Professor Clark R. McCauley Jr. on Nasra Hassan and Suicide Bombers
Department of Psychology
Bryn Mawr College
In my recent blog entry on Nasra Hassan's findings about suicide bombers, I didn't post the number of interviews she had conducted -- though I knew it to be a considerable number -- but I found that information in an article by Clark McCauley analyzing the 9/11 suicide bombers, "Understanding the 9/11 Perpetrators: Crazy, Lost in Hate, or Martyred?" (Ideologies of War; originally published in N. Matuszak (Ed.), History Behind the Headlines: The Origins of Ethnic Conflicts Worldwide, Volume 5, pp. 274-286. New York: Gale Publishing Group, 2002). In this article by McCauley, concerning the number of interviews conducted and the reasons found for the suicide bombers' actions, we read:
Nasra Hassan, a Pakistani woman and a Muslim, has interviewed over 200 Palestinians involved in "martyrdom operations" against Israel. Interviewees included young men who had volunteered as suicide bombers, organizers and trainers of the bombers, and the families of successful bombers. Young men are not so much recruited for martyrdom as selected from a flood of applicants that rises with every Israeli military incursion against Palestinians and with every Mossad (Israeli secret service) assassination of Palestinian militant leaders. Those selected must be over eighteen, unmarried, and without family responsibilities. Until recently the bombers were all male, but this barrier fell in January 2002 with the first suicide bombing carried out by a female, Wafa Idris, a 27-year-old nursing-aide from a refugee camp near Ramallah in the West Bank.Note the complex of motives. McCauley focuses upon the promise of paradise, but he also notes the anti-Israeli aspect. These correspond to what might be called a predispositional motive and a radicalizing motive, respectively. In his conclusion, which focuses on the 9/11 suicide bombers, McCauley says this:
"None of the suicide bombers -- they ranged in age from eighteen to thirty-eight -- conformed to the typical profile of the suicidal personality. None of them were uneducated, desperately poor, simple-minded, or depressed. Many were middle class and, unless they were fugitives, held paying jobs. More than half of them were refugees from what is now Israel. Two were the sons of millionaires. They all seemed to be entirely normal members of their families. They were polite and serious, and in their communities they were considered to be model youths. Most were bearded. All were deeply religious" (Hassan, 2001). Except for the beards, this description might equally be a description of the 9/11 attackers.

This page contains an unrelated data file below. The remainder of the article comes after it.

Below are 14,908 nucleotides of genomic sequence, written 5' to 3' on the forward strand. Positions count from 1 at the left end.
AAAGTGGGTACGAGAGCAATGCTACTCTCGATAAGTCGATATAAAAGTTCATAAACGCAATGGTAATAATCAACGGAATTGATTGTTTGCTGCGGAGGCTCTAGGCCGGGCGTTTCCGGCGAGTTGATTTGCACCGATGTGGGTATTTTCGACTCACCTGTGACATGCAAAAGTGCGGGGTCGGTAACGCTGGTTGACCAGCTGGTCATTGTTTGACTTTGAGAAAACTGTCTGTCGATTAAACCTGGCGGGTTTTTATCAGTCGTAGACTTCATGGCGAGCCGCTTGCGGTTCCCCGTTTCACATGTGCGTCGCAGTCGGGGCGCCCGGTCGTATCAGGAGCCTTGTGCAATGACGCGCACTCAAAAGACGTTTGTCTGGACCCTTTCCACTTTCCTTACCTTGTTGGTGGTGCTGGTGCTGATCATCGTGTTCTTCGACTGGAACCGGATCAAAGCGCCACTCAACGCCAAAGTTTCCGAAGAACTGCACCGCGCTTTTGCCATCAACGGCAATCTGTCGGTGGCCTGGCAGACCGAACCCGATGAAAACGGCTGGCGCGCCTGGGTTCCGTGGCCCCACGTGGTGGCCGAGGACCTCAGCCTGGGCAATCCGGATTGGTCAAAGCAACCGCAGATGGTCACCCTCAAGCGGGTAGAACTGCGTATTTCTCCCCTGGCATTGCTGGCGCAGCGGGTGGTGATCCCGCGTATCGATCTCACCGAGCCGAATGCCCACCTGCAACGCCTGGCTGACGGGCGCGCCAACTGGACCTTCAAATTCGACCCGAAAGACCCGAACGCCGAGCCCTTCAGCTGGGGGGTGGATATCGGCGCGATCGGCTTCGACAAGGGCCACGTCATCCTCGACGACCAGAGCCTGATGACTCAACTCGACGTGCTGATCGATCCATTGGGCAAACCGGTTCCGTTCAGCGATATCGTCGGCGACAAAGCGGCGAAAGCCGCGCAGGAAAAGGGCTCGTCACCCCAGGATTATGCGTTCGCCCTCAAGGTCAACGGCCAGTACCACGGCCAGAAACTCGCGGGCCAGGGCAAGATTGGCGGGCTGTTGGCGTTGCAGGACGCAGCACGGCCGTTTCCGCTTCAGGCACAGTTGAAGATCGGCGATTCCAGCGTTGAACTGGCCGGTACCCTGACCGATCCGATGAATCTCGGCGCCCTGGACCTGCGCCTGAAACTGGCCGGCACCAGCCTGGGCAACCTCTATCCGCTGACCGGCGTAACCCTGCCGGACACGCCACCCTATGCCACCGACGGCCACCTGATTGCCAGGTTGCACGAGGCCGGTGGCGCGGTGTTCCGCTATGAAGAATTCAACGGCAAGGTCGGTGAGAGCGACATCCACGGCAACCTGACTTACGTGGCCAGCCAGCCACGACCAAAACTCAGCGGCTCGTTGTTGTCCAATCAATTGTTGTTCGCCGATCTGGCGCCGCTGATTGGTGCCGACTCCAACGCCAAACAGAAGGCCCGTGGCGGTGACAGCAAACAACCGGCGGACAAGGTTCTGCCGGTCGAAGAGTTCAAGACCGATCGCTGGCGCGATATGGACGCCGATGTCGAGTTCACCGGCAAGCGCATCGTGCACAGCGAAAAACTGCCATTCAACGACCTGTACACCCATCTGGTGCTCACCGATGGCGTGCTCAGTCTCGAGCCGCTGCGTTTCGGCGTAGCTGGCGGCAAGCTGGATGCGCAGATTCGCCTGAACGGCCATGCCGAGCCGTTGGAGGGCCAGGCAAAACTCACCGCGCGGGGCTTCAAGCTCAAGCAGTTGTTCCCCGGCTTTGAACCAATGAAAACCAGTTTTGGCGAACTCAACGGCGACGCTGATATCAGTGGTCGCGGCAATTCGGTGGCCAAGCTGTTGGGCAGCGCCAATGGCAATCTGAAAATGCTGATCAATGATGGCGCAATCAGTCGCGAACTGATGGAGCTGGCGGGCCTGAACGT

Each Palestinian martyr is prepared for his mission by a 'trainer' and accompanied everywhere during his last week by two 'assistants' to support his resolve. A member of Hamas described the preparation to Hassan, "We focus his attention on Paradise, on being in the presence of Allah, on meeting the Prophet Muhammad, on interceding for his loved ones so that they, too, can be saved from the agonies of Hell, on the houris, and on fighting the Israeli occupation and removing it from the Islamic trust that is Palestine." With the exception of specific reference to Israel and Palestine, this might equally be a summary of the content of [Mohammed] Atta's [9/11] manual. Thus the motivation of Palestinian volunteers is very similar to that represented in the "manual": a promise of immediate reward in heaven and remission of punishment for sin.
The 9/11 attacks are not to be understood as the product of individual pathology or pathological hatred. Polls suggest that only relatively few Muslims may hate the U.S., but even if the 9/11 attackers came from among those few, the attackers themselves, as judged by Atta's manual, did not act out of hate. Rather they understood themselves to be doing God's will; they gave their lives in a rush for paradise rather than for the satisfaction of punishing their enemies.In short, McCauley holds that whatever might happen to radicalize suicide bombers, religious motives -- by analogy to the 9/11 attacks -- play an overwhelming role, a point that he supports with reference to Hassan's finding. I agree that the religious motive, the predisposition, is overwhelming for the would-be suicide bomber, as we see in the cases of 9/11 and the Palestinians, but without a radicalizing trigger, few Muslims would be willing to blow themselves up.
What therefore constitutes a trigger?